“Wala na akong ginawa simula ako umupo kung hindi magpaalis, magtanggal ng tao,” he lamented. “Sad because some of them were with me way back in 1988 when I started my political career as mayor of Davao City.”
On the illegal drug issue, Duterte affirmed the PDEA director’s acknowledgment that some law enforcers were “recycling” confiscated drugs. “Totoo yang corruption sa droga. Yang recycle sinasabi lagi. P…… i.., patayin mo talaga lahat ng pulis na crooked.”
Although he had admitted that he couldn’t wipe out the illegal drug problem up to the end of his term in 2022, he vowed anew to sustain his war on drugs. “Kayong mga durugista, mga drug lords,” he roared, “maabutan ko rin kayo, pareho kayo ni Parohinog [the former mayor of Ozamis City, who was slain in a drug raid]. Talagang papatayin ko kayo.”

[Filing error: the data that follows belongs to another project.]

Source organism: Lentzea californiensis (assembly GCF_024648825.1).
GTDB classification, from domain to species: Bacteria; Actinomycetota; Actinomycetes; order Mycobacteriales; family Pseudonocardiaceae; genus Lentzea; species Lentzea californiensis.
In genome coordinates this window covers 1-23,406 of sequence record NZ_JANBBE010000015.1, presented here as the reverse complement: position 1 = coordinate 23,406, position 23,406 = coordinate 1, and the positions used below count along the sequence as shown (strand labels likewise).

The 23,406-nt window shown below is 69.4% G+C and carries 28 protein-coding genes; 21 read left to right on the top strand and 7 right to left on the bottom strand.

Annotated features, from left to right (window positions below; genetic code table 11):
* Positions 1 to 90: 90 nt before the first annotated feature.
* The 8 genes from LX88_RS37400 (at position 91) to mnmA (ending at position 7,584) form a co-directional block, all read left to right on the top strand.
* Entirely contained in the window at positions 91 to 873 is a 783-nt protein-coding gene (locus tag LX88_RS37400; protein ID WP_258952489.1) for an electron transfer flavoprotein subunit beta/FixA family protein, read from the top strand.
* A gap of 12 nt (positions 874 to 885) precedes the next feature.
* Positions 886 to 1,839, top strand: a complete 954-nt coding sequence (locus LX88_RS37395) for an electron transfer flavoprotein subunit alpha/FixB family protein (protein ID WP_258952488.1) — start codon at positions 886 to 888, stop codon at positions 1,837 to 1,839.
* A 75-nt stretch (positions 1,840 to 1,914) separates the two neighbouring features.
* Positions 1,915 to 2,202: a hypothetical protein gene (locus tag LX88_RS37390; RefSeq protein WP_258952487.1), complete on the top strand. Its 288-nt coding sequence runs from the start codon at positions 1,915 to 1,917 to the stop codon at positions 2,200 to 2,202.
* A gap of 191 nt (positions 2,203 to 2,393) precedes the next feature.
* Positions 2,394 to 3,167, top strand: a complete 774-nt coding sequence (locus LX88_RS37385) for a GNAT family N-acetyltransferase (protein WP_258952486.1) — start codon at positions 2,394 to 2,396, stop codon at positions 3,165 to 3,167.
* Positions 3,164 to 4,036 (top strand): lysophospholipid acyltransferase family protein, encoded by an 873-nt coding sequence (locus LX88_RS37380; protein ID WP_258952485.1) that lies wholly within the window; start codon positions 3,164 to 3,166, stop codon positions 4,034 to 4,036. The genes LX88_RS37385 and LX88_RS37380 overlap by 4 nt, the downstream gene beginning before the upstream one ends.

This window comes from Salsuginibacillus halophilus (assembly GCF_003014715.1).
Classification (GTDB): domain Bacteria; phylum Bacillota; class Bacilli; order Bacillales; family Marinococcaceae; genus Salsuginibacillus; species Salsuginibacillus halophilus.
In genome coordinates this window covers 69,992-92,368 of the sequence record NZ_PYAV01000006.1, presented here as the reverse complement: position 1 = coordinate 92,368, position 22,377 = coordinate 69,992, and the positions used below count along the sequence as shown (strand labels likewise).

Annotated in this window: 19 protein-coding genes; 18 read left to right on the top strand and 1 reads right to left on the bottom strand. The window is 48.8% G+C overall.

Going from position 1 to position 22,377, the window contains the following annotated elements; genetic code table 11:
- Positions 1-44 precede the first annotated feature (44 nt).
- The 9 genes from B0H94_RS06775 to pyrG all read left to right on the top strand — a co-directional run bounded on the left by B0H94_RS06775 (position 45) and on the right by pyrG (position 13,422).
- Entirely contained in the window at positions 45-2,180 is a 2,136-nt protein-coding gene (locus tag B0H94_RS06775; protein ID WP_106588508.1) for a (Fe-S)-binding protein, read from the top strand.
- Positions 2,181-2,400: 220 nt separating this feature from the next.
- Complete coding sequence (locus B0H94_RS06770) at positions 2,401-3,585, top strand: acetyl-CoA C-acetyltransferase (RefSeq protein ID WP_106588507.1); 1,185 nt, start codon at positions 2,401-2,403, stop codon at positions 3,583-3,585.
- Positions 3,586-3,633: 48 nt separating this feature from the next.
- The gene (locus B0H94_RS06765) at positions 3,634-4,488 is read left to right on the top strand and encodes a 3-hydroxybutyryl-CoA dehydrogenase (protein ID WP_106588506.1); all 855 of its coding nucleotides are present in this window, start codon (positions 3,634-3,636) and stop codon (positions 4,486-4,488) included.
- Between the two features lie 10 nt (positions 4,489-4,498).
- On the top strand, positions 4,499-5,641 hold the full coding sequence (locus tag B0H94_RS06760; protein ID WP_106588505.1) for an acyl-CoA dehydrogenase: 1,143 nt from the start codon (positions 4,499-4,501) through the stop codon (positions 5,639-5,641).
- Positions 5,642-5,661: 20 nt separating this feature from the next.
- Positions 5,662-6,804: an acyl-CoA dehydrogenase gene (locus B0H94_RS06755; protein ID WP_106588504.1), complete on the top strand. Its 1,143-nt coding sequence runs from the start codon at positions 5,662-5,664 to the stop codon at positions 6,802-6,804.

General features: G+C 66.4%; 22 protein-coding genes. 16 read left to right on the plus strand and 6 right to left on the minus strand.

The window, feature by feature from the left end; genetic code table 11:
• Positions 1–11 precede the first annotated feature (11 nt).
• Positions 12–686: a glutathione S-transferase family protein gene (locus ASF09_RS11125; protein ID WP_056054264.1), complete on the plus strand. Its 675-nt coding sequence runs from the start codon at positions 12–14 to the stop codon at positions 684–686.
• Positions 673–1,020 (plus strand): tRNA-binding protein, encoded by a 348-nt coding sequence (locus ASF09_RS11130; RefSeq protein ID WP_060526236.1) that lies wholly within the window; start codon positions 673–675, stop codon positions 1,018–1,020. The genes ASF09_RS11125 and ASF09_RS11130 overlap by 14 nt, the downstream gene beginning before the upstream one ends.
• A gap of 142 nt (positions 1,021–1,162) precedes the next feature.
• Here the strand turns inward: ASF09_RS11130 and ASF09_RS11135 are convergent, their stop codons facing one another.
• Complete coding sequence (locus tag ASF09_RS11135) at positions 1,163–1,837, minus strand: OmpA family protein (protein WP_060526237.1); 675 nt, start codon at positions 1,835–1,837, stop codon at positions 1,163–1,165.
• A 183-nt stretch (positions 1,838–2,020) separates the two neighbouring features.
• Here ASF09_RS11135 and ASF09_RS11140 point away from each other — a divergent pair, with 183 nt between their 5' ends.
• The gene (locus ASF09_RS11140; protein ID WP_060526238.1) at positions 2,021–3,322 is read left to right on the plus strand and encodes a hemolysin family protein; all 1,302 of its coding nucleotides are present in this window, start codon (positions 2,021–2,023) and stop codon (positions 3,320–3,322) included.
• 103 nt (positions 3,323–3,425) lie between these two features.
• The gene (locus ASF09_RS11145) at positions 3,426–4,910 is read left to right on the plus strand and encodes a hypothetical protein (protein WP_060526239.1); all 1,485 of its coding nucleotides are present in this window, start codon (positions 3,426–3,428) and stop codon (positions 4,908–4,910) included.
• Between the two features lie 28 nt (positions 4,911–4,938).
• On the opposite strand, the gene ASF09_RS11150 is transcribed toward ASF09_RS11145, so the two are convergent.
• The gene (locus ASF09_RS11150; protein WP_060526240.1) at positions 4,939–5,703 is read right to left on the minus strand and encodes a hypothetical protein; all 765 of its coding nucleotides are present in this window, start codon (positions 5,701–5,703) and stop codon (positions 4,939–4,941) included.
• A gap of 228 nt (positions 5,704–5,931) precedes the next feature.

“Itaga mo kung saan mo itaga yan,” he continued. “Sa bayag mo o sa libingan ng nanay mo pati tatay mo. Pag inabot kita, totodasin ko talaga. I said, do not fuck with my country. I will kill you.”
Duterte’s trusted aide for 21 years, now Sen. Christopher “Bong” Go, said recently the President “really speaks that way.” He advised, “Whatever he says in his speeches, his whispers or his body language could be true, could be not [true]. Be careful.”